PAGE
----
Those wild, care-free days when she, like most of the others present, had been less than twenty years of age, now seemed as distant as the moon. The laughter, music and dancing had given way within a few brief months to the Killing Times as God’s Chosen had done all in their power to exterminate men and women, just as devout in their faith as their oppressors, who worshipped the self same God but in a different manner. The crushing grimness of those years had snuffed out the light of laughter, silenced the music and the only dancing was done at the end of a rope hanging from the Grassmarket’s gallows.
“No!” Jinty said with a shake of her grey head. “We’ll no’ think o’ that!” She turned her thoughts away from memories of the martyrs and the tears she had shed. “Tonight lass, we’ll think only o’ happier times, or we’ll think o’ nothing at all.”
Behind the screen of closed eyes, time shifted. The room on Fishmarket Close faded into the mists as memories became real. In her head the music played with a wild abandon. Couples whirled and leapt sending shadows soaring around the walls and vaulted ceiling.
A sharp pain in her chest made her gasp but she kept her eyes shut. Tonight she wanted to be eighteen again. Tonight she would be eighteen again.
Faces came into focus beckoning her to join them on the crowded dancefloor as one darkly handsome figure came forward as the dancers parted allowing him to stand before her with his hand held out for hers.
“Aye Jinty, will you give me this dance?”
A fleeting sense of alarm flowed through her briefly reminding her of the strangely distant pain she grew less aware of in her chest with every passing moment, but that sense of alarm dimmed as quickly as it had come.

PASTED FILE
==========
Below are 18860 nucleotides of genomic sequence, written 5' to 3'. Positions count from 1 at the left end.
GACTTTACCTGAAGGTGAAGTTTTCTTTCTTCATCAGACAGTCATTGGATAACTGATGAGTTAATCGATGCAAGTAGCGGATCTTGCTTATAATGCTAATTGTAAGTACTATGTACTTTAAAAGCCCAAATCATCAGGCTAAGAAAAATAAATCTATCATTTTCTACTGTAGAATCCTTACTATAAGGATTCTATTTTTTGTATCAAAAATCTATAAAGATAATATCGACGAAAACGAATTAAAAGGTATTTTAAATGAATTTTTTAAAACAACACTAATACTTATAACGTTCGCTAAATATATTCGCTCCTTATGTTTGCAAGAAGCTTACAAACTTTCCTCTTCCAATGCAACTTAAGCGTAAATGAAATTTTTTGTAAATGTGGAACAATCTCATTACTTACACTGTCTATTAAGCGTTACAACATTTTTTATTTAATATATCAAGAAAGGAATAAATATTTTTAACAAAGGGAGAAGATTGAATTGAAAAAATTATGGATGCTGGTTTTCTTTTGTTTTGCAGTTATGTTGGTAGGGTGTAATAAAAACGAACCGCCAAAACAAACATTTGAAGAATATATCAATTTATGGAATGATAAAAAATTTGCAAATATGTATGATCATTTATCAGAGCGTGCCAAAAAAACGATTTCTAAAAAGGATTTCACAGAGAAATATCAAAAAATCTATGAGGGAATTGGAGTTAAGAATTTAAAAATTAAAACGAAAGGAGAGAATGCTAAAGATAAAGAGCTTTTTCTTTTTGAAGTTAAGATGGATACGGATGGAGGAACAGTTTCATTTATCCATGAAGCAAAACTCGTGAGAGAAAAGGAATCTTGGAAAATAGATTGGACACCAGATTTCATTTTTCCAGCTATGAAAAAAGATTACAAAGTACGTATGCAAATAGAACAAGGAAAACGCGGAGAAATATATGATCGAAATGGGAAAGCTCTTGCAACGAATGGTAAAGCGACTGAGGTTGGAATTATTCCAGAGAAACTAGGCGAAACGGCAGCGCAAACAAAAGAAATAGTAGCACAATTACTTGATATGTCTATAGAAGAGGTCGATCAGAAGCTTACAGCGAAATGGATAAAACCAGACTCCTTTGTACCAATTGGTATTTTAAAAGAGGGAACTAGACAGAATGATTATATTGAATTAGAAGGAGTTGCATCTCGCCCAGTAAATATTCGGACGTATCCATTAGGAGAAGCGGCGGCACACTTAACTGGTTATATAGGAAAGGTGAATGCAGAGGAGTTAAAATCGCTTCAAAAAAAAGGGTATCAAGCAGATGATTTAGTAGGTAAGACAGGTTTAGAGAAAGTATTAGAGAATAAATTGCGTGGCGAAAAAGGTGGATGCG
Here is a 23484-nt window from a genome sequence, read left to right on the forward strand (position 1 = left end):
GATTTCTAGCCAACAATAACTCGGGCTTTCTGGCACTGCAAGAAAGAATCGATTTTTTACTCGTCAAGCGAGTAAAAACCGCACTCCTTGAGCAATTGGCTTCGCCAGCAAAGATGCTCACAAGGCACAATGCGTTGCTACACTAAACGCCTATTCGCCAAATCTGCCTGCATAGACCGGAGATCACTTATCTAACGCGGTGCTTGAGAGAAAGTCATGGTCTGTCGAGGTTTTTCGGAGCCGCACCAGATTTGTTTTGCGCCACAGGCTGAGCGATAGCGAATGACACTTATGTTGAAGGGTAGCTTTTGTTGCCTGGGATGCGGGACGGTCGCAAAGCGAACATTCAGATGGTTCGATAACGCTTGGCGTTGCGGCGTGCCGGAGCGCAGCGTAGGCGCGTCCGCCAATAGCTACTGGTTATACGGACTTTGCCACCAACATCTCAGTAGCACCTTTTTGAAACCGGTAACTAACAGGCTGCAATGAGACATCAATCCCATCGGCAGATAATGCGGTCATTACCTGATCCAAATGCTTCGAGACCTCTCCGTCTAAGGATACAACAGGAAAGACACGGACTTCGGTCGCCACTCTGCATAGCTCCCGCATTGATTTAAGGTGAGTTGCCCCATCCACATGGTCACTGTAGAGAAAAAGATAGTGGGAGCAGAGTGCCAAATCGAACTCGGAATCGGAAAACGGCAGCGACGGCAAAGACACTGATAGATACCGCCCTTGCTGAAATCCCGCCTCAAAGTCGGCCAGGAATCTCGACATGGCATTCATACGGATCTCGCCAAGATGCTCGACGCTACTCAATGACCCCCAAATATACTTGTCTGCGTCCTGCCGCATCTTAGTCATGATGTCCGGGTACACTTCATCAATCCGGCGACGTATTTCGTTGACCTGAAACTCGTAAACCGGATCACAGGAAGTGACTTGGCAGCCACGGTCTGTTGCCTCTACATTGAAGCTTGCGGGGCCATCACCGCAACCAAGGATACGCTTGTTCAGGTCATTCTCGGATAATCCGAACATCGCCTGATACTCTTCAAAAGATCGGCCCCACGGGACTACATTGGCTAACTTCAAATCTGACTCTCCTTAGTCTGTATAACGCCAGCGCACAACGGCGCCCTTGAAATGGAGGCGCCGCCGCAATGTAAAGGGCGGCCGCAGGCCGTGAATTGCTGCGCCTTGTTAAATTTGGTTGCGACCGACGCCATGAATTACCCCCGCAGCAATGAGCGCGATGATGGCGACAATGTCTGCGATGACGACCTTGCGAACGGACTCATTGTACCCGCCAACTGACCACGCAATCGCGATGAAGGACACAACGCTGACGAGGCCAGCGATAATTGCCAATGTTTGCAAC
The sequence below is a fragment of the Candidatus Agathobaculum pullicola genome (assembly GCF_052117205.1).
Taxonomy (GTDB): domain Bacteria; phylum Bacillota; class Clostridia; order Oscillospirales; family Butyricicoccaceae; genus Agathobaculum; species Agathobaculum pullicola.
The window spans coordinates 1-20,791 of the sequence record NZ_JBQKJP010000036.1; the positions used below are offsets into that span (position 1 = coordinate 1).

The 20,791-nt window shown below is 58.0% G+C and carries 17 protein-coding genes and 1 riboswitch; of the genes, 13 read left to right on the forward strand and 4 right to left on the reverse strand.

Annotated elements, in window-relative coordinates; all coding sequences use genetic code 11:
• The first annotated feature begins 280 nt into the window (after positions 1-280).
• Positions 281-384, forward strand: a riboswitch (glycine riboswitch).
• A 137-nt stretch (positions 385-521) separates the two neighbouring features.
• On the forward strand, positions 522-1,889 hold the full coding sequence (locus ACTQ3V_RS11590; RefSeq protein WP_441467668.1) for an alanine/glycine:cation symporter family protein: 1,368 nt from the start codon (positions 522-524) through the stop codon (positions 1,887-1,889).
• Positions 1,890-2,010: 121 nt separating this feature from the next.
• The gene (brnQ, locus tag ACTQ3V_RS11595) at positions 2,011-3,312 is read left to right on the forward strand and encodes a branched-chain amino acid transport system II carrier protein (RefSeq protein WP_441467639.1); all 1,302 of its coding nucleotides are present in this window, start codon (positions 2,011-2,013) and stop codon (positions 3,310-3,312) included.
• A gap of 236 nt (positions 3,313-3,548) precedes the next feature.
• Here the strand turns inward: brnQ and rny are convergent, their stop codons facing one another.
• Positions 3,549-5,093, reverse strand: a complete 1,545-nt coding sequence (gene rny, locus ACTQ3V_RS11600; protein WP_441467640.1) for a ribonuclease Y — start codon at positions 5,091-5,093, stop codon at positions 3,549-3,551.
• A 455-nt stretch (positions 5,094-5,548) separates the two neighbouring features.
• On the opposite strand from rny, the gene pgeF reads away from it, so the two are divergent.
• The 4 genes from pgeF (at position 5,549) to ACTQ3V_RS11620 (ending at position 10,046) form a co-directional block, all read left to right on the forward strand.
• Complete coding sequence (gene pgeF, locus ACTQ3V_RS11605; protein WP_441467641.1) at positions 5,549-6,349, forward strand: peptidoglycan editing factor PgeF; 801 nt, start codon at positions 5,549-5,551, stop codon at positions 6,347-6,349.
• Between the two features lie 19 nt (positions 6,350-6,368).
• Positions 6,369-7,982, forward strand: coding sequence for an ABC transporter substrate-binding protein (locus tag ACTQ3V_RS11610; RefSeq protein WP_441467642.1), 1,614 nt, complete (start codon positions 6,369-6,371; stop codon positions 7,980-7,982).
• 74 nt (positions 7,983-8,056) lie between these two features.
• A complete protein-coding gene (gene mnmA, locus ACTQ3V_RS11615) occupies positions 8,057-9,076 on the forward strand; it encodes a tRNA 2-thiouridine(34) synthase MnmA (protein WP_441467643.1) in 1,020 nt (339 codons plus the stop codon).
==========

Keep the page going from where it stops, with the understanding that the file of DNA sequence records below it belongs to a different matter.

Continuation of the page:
“But Josiah, you were never at the dances! I never met you until later. How are you here?”
The youthful face of the man she had married smiled gently at her confusion. “Och lassie, dinnae fash yourself none about the why’s and wherefore’s. You wanted to be eighteen again. Now you are/ And eighteen you will remain. We’ll dance and laugh together from now until Judgement Day, if you’ll but take my hand and dance.”
The crushing pain in her chest had all but gone now along with the sounds of drunken revelry from the close beyond her door. The weight of years fell away as easily as cast off shawl as she reached out a hand tentatively towards Josiah. His hand was warm to the touch and her own hand, she noticed with a wistful smile, was white and smooth. The wrinkles, kidney spots and scars of time were gone. Looking at those hands as their fingers entwined swept away the last sixty years.
“Dance lassie,” Josiah urged her gently. As the music filled her body Jinty allowed herself to settle into his arms and fill her senses with the familiar scent of his body against hers and they danced.
Tonight would last forever.
* * *
From his favoured spot on the window ledge outside the room Cat cocked his head to one side as he looked through the glass at the scene within. The old woman who fed him and provided him with a warm bed, sat in her familiar place with a hand raised before her. For a moment she sat motionless and then as the hand sank to her side, her head lolled backwards into a cushion. Invisible to the eyes of Man but plain as day to Cat, her soul lifted from the shell which had housed it since birth. Another shade awaited her and together they joined and slowly spun around the room before fading from the world as they danced into eternity.

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2 Responses to Jinty’s Lament (a very short story)

  1. Pingback: Jinty’s Lament (a very short story) by Stuart S. Laing | Layered Pages

  2. What a hauntingly beautiful piece.